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Nine out of 10 brands of levothyroxine sodium used to treat hypothyroidism in dogs no longer may be manufactured or distributed due to a federal initiative to cut the number of unapproved animal drugs on the market. However, practitioners with existing stocks of the drugs, such as these products at a veterinary clinic in Ohio, may continue to prescribe what they have on hand, FDA officials say.
The number of medicines available to veterinarians for treating hypothyroidism in dogs is dropping from 10 to one, following a U.S. Food and Drug Administration warning to multiple manufacturers of levothyroxine sodium that they no longer may sell their unapproved products.
The warnings came shortly after Thyro-Tabs Canine made by Lloyd Inc. became the first — and so far only — brand of veterinary levothyroxine sodium to receive FDA approval.
Levothyroxine products have been used with apparent safety for decades in dogs and people alike to treat hypothyroidism, a condition in which the thyroid gland produces abnormally low levels of hormones that control metabolism.
The FDA warnings aren’t based on findings that the prohibited levothyroxine products are dangerous or ineffective. Rather, they stem from the agency’s strategy to prod makers of established but unapproved drugs to achieve FDA approval, according to Dr. Martine Hartogensis, deputy director of the FDA Center for Veterinary Medicine Office of Surveillance and Compliance.
Hartogensis said that although manufacturers must stop making unapproved levothyroxine products and distributors must stop selling them, the agency is not asking veterinarians to stop prescribing from their remaining stock.
"This action certainly is not meant to put panic in veterinarians and have them go to drastic measures," Hartogensis told the VIN News Service. "This is really all about supporting our approval process and also helping educate veterinarians about the benefits of using approved products. We’re really focused on working with the manufacturers. ... "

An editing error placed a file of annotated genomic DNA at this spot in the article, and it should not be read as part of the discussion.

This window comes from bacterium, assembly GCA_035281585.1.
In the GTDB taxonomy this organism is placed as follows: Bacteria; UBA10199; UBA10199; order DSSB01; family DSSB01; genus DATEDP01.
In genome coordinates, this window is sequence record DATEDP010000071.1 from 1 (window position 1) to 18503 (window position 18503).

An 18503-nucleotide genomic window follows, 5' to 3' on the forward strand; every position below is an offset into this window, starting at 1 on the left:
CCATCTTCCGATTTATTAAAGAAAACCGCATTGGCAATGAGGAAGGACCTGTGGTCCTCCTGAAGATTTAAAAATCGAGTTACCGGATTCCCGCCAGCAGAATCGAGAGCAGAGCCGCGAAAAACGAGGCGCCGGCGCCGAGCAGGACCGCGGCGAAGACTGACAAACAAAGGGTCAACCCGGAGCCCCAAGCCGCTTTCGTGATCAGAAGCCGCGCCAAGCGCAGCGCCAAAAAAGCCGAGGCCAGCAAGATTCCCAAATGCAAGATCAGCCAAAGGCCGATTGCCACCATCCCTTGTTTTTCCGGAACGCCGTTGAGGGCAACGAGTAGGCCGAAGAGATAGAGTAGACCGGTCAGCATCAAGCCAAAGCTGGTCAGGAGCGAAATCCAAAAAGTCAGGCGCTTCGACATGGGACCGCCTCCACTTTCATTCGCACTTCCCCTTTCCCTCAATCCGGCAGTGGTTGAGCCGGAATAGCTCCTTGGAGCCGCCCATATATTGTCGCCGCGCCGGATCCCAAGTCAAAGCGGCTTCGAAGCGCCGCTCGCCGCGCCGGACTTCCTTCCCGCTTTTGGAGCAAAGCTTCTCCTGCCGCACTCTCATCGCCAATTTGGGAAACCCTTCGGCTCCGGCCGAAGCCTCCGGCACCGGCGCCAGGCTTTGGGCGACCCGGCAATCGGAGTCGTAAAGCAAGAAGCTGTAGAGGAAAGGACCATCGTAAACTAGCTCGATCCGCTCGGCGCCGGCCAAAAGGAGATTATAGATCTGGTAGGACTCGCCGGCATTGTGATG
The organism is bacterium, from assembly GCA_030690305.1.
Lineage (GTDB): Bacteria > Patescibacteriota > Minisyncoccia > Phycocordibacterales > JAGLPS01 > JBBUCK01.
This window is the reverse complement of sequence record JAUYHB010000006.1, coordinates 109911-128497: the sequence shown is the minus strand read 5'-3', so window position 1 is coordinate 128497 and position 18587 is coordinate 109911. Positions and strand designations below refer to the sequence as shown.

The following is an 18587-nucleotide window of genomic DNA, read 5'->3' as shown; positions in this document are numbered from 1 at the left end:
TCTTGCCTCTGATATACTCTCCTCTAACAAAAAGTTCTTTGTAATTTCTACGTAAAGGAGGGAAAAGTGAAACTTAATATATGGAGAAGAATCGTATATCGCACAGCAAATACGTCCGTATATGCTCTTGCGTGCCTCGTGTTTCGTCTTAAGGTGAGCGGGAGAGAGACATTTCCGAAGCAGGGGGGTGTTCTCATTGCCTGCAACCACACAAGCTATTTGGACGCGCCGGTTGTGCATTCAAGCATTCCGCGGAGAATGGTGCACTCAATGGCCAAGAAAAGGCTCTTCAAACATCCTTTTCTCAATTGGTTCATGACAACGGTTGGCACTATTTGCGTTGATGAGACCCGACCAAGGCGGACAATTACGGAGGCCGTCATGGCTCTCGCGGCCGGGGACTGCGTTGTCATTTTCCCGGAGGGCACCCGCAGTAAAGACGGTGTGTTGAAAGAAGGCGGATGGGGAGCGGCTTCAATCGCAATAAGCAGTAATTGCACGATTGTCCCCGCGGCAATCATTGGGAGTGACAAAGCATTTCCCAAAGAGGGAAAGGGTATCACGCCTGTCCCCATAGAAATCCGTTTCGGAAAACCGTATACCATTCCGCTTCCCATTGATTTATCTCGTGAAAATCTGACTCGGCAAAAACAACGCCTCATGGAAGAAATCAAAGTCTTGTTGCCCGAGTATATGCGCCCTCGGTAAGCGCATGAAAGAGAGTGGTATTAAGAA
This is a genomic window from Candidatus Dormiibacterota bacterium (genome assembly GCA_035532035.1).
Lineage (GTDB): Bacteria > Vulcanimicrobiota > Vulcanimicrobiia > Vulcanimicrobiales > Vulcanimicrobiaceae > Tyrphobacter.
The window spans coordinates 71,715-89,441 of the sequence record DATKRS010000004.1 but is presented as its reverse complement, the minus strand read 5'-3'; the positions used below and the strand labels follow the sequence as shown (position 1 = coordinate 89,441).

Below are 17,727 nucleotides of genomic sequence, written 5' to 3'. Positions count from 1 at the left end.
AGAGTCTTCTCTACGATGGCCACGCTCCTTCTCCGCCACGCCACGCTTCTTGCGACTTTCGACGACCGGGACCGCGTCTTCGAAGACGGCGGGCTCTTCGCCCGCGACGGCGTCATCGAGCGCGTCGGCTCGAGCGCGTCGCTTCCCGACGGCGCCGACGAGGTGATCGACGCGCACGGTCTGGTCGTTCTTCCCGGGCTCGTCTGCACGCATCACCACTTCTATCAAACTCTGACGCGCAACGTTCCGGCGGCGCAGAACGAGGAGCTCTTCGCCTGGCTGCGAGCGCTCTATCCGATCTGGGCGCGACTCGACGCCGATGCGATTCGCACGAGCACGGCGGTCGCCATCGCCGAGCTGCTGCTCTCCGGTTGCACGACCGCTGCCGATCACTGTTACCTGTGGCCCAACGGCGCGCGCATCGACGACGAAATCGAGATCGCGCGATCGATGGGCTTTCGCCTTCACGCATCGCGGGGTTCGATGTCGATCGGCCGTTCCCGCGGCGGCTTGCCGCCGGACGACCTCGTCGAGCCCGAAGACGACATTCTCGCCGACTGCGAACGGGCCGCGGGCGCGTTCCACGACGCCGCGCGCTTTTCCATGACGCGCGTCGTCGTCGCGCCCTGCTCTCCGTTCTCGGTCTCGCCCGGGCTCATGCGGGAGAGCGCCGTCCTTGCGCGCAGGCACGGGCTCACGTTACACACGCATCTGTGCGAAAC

She added: "For veterinarians, my best advice would be that they should take steps to transition their patients to the approved product."
The FDA announced on Jan. 29 that it sent warning letters to Merck Animal Health, Neogen Corporation, Virbac Animal Health, Quality Animal Care Manufacturing, Dechra Veterinary Products and Diamond Animal Health, notifying the companies that their levothyroxine products are not in compliance with the Federal Food, Drug, and Cosmetic Act of 1938 and "are not generally recognized among experts qualified by scientific training and experience to evaluate the safety and effectiveness of animal drugs, as safe and effective for use under the conditions prescribed, recommended, or suggested in the labeling."
The affected products are Leventa, Levocrine, Soloxine, Thyroid Chewable Tablets, Thyrokare, Thyromed, Thyrosyn, ThyroVet and Thyroxine L.
The move took many in the veterinary community by surprise. Levothyroxine has been used for so long to treat canine hypothyroidism that some veterinarians weren't aware that the drugs were not FDA-approved.
"I was always under the assumption that Soloxine was the brand name [for levothyroxine] and everything else was generic," said Dr. Jeffrey Horn, founder of the Orange County Veterinary Medical Center in Southern California.
Horn estimates that he has about 100 canine patients with hypothyroidism. "You’re always taught in school that Soloxine is the gold standard of thyroid medication," he said. "So when I came to find out that was one of the ones on the list [of unapproved drugs], I was really surprised that there was no FDA-approved [version] that we were using. … It makes me very worried about what other drugs we’re using that are not FDA-approved."
Dr. Dawn Boothe, who directs the clinical pharmacology laboratory at Auburn University College of Veterinary Medicine, also was taken aback.
"I was surprised [to learn] that there was no approved thyroid supplementation in dogs, because we’ve been using it forever," she said.
What’s more, it’s not easy to tell by looking at a drug’s label whether it is approved.
"To know if a drug is approved or not is really difficult," Boothe said. "Today, [when] an animal drug is approved, there will be an ‘NADA’ number on the label that’s on the actual product in hand; that’s a New Animal Drug Approval number. But for older drugs, that NADA number might not be on there, and you can’t say that if it’s not on there, it’s not an approved drug."
The FDA keeps a listing, updated monthly, of all approved animal drugs in a publication known as the Green Book. However, the Green Book is not a perfect reference, either.
As Siobhan DeLancey, a spokeswoman in the FDA Office of Foods and Veterinary Medicine, noted, “Its utility for veterinarians looking to see if a particular animal drug is or is not FDA-approved is somewhat limited, as it doesn’t necessarily list approved products sold under all the different distributor trade names, nor does it include information on unapproved products.”